'Terror' is a diffuse notion that takes no account of local particularities and 'war on terror' is a contradiction in terms. This book is based on the lectures that were given on the subject in Oxford in 2006. Amnesty has described 'war on terror' as a war on human rights. It is also a contest of narratives: stories that the protagonists tell about themselves, about their enemies, and about what is happening now. The book considers how the recent actions of the United States have stressed and stretched two areas of international law: the right of self-defence, and the rules of international humanitarian law. State terrorism, with a bit of careful spin, can be reclassified as counter-terrorism, in other words as inherently good in the same way that terrorism is inherently bad. The book engages with the politico-conceptual difficulties of distinguishing between war and terrorism. The interface and tensions between the human rights tradition and the Islamic tradition, particularly Islamic law, is discussed. The intensification of Western repression against Islamic thinkers or activists has at times been coupled with policies that seemed designed to change the religious trajectory of society. The sexualization of torture is only one way in which the 'war on terror' has delineated who is (and who is not) human. Religion, human rights, and trauma narratives are three other mechanisms for rationalizing suffering. The book also discusses the subject of censuring reckless killing of innocent civilians by the issue of fatwas by Muslim teachers.
the notion of terrorism are distortions that derive either from the dominant state-centred paradigm of international relations or from the theory of the just war which claims that combatants are legitimate targets while non-combatants are not.
The claim that terrorism involves intentional attacks upon the innocent raises a number of questions. I will discuss two. First, what is the relevant sense of ‘innocence’? As I will use it here, ‘innocent’ has two senses, one formal, the other substantive. In the formal sense, a person is innocent when he has done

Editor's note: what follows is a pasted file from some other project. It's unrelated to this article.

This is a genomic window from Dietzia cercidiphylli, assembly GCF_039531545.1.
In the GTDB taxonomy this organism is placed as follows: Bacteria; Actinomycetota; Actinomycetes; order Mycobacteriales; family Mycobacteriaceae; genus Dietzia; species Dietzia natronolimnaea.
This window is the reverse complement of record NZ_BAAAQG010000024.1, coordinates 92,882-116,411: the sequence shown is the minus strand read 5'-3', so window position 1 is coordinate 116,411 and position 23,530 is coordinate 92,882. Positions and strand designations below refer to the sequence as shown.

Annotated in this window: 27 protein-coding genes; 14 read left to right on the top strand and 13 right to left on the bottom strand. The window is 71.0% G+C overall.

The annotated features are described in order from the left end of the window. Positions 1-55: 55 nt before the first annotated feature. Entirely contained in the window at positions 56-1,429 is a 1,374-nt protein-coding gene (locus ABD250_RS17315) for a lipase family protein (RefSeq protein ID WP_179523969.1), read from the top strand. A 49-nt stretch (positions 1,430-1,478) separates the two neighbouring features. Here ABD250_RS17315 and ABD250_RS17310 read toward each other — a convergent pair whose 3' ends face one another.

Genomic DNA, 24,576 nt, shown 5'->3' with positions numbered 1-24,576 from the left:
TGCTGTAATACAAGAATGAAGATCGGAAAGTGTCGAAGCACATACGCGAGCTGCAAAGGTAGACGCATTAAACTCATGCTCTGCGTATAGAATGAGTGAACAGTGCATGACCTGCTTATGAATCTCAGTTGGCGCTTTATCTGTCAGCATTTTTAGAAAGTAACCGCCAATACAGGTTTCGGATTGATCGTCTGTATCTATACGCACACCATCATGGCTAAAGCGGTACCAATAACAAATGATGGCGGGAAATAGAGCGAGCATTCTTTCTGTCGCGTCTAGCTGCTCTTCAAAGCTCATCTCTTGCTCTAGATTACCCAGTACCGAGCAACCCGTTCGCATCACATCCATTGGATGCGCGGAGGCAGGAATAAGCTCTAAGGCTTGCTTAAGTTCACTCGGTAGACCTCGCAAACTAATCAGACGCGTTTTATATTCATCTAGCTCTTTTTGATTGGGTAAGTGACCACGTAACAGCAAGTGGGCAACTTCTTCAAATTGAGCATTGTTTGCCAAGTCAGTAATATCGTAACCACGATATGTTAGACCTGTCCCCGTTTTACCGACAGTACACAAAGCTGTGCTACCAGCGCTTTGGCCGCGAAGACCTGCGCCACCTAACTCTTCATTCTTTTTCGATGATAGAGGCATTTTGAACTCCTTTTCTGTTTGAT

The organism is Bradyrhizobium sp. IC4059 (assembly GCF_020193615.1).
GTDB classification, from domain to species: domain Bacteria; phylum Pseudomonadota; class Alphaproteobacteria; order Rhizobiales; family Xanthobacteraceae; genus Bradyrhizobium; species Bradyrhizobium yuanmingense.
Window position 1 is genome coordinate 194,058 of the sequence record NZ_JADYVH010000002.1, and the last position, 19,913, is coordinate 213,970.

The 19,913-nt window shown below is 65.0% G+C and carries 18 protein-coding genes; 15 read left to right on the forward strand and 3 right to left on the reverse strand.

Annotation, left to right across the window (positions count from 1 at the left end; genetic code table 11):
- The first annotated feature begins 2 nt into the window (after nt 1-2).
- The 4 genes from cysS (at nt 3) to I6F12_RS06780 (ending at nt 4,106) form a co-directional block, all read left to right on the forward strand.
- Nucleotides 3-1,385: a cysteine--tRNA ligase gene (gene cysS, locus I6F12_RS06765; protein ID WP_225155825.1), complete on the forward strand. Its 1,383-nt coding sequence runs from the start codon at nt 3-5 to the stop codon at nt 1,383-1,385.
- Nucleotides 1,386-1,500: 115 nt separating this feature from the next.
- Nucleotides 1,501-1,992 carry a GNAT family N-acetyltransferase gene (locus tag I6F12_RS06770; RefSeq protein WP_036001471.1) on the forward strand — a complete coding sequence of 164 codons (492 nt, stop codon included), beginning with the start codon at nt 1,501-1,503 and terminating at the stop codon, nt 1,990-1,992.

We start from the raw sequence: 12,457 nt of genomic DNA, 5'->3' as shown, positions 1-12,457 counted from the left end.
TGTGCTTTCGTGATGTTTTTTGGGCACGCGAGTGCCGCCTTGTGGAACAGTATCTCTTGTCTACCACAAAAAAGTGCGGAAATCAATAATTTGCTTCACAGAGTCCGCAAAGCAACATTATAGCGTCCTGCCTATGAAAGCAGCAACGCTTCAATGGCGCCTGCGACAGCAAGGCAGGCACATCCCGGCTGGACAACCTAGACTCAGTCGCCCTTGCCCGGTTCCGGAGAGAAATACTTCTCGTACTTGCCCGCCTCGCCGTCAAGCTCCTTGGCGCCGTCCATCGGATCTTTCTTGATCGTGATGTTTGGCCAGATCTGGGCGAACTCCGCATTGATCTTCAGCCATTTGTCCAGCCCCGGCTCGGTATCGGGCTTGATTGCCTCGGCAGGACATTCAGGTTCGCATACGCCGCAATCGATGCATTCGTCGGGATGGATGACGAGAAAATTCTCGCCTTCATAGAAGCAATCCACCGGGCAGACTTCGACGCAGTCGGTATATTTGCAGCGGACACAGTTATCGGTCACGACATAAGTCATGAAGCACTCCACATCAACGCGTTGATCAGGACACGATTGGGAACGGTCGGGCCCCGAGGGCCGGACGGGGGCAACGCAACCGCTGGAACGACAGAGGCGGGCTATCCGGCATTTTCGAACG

The initial context for this essay included the war in Afghanistan (2001–), the war in Iraq (2003–) and terrorist attacks such as those of 11 September 2001, 11 March 2004, and 7 July 2005. These events have been discursively connected by talk about ‘international terrorism’ and ‘the war on terror’, a connection hotly contested ever since it surfaced in speeches by U.S. president George W. Bush (and members of his administration) following 11 September 2001. 1 I do not here intend to contribute to the multifaceted debate about the ‘war on terror’, though
Surveillance, collective punishment and the cutting edge of police power
Seven, Guildford Four held the judiciary to book’. 6
This chapter explores the ways in which new powers are reproducing racism in British policing. There will be further analysis of the development of the ‘all-out war on gangs and gang culture’ announced by David Cameron in 2011, and discussed in the previous chapter. I also detail the ways in which new technologies, surveillance and injunctions are used to criminalise Black communities and expand the use of prisons and other forms of punishment. We begin, however, by stepping back in time to explore the ideas
This article considers how the reburial and commemoration of the human remains of the
Republican defeated during the Spanish Civil War (1936–39) is affected by the social,